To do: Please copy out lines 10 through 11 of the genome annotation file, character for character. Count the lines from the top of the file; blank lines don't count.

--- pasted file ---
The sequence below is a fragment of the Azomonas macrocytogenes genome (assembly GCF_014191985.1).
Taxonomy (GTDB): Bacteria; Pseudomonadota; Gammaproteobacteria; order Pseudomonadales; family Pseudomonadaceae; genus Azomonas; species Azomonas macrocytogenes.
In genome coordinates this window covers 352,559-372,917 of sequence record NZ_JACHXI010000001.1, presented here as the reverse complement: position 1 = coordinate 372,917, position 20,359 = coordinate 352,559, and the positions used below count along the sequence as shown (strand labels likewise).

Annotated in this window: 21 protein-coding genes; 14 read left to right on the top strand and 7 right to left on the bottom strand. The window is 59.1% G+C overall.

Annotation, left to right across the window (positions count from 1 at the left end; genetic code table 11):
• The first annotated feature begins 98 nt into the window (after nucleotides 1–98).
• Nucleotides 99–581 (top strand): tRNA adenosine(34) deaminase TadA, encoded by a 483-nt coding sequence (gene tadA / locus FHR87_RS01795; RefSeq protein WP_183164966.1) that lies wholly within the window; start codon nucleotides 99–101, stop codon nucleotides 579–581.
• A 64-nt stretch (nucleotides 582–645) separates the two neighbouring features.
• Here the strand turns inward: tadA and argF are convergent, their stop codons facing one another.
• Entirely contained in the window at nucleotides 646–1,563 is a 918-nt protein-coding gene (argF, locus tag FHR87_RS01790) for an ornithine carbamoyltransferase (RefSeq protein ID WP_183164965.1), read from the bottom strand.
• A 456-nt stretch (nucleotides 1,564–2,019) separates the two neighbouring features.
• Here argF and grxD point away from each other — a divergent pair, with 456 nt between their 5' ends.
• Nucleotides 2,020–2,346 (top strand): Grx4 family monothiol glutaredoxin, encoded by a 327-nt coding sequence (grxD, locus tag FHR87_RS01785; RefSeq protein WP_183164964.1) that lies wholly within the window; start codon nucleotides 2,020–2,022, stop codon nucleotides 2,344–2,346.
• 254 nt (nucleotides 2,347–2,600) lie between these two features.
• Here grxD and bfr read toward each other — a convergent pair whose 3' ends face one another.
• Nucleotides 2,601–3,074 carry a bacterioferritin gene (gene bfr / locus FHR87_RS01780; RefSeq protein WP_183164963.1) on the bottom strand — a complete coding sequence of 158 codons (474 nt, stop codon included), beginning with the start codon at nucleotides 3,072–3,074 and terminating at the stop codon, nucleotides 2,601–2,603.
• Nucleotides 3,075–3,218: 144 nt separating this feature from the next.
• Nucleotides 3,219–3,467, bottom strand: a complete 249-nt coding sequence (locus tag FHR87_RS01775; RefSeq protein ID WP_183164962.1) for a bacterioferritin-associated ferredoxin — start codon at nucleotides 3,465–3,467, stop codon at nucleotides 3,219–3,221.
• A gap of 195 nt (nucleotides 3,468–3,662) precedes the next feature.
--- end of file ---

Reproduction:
• Entirely contained in the window at nucleotides 646–1,563 is a 918-nt protein-coding gene (argF, locus tag FHR87_RS01790) for an ornithine carbamoyltransferase (RefSeq protein ID WP_183164965.1), read from the bottom strand.
• A 456-nt stretch (nucleotides 1,564–2,019) separates the two neighbouring features.